even identified, let alone provided, before the arrival of the technical
assistance team responsible for running the programme, and some times not so for
several years after approval of the programme by the Commission.
At the same time, specific support for national and regional
training institutes is of course still possible under LomII and many such
operations have been run. And there are training programmes which are based on
studies of exact needs and better integrated than the old multiannual ones used
The Community is now making a considerable effort to improve its
identification and programming of training schemes - an effort which may help to
explain the delay in financial commitments - but it still does not have the
human resources it needs, either in Brussels or in the Delegations, to improve
the quality and quantity of these operations. Accordingly there is no guarantee
of proper follow-up. The decline in the relative value of training funds from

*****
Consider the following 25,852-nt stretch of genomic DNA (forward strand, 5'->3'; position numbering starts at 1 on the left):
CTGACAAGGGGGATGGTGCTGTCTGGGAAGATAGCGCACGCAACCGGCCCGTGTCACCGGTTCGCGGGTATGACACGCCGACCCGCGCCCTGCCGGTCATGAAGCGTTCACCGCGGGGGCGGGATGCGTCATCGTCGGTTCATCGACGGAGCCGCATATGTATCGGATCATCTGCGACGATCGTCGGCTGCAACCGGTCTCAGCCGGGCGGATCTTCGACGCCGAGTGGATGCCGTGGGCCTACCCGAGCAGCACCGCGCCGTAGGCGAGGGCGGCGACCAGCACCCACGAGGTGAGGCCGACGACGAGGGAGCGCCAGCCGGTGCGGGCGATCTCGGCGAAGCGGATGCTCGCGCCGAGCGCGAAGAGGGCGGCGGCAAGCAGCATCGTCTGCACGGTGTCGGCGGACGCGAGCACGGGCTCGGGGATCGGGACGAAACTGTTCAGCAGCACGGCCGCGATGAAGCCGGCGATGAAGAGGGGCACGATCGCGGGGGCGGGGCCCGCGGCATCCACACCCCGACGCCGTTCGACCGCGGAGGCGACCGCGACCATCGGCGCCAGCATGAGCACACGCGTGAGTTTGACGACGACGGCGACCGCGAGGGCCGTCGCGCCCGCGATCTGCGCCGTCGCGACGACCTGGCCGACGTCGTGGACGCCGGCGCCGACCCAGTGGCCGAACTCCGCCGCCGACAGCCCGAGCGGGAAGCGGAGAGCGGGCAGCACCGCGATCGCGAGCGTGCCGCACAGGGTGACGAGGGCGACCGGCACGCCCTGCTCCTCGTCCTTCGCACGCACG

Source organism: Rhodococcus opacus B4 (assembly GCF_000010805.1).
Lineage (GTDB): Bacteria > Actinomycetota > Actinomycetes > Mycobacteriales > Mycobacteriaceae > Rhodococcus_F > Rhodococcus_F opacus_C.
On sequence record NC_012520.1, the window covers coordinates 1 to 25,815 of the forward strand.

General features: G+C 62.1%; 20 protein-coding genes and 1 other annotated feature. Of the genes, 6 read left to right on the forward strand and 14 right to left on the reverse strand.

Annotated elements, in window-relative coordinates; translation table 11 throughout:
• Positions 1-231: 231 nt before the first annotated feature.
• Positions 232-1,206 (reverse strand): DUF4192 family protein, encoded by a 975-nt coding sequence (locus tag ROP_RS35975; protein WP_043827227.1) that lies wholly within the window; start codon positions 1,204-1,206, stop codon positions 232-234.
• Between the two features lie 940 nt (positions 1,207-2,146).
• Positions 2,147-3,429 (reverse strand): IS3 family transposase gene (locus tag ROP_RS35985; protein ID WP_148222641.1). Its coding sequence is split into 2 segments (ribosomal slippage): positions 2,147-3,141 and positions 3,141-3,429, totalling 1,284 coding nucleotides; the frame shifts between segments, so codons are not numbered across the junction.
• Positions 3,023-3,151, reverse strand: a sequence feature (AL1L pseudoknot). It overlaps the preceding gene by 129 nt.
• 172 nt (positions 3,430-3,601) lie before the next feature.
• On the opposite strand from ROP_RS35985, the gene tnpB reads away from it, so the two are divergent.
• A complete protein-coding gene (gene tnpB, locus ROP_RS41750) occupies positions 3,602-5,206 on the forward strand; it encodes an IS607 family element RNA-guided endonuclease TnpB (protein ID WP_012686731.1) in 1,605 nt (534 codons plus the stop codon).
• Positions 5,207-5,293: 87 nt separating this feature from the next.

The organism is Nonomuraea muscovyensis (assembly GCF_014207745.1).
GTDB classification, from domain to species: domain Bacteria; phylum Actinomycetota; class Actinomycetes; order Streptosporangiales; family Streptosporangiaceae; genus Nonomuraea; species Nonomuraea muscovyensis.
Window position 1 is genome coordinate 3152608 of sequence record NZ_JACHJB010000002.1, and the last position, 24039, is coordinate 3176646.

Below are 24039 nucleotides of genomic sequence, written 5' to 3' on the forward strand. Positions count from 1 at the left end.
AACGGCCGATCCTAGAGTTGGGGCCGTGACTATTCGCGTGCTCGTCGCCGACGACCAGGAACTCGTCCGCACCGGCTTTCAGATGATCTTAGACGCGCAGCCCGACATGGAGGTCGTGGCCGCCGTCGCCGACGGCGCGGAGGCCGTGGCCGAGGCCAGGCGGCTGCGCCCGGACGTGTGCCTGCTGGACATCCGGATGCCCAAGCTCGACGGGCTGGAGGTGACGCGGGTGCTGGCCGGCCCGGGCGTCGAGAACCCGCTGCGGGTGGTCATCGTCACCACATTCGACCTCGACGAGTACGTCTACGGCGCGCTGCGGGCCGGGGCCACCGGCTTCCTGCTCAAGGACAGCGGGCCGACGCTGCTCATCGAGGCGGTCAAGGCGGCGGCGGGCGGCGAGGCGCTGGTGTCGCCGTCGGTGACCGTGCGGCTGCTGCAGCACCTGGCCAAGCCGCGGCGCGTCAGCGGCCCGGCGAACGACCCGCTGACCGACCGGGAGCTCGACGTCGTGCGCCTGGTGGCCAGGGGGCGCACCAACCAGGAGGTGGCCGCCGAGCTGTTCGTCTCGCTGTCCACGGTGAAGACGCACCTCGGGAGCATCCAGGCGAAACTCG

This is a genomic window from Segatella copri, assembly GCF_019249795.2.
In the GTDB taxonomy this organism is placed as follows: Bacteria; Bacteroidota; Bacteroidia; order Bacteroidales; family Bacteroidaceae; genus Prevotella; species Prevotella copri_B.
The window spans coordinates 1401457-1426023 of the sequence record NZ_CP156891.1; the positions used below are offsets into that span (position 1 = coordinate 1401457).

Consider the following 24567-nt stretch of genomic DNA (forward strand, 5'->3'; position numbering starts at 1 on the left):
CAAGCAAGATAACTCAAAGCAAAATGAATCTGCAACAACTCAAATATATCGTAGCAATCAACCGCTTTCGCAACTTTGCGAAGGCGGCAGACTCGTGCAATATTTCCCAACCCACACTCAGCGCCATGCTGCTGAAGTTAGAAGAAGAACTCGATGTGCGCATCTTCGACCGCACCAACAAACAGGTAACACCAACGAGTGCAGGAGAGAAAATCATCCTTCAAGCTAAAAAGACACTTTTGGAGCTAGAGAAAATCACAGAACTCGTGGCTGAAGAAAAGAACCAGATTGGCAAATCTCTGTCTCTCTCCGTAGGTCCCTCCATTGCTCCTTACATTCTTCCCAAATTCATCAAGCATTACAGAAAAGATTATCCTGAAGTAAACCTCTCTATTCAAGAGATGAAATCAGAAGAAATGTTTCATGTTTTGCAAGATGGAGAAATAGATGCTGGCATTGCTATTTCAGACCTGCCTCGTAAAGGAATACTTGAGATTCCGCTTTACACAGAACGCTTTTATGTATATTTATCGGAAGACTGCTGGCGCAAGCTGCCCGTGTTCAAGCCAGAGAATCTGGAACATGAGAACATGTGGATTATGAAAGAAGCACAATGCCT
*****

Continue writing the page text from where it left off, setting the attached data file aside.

Lom l to LomII in fact corresponds to a considerable increase in the
number of training schemes, particularly in Southern Africa and Nigeria.
The various aspects of the volume of finance channelled into
training schemes are not necessarily significant, although the decline in
resources spent on education and training does not, of course suggest that it is
high on the Communitys list of priorities. The decisive thing is the
contribution which training makes to the viability of development projects and
to the improvement of training institutes required for national development.
This contribution will be improved by a more precise definition of training
needs and by tighter contol at the stage of project definition.
This means that, even though the Community does not see training
and education as a priority in its relations with the ACPs, its work in this
field is vital nonetheless, bearing in mind the restrictive attitude of many of
the funders and the reluctance of the ACP countries themselves.
The Community still has an effort to make here, however, as in
many cases it has still not managed to bring in the training schemes needed to
improve the viability of development projects.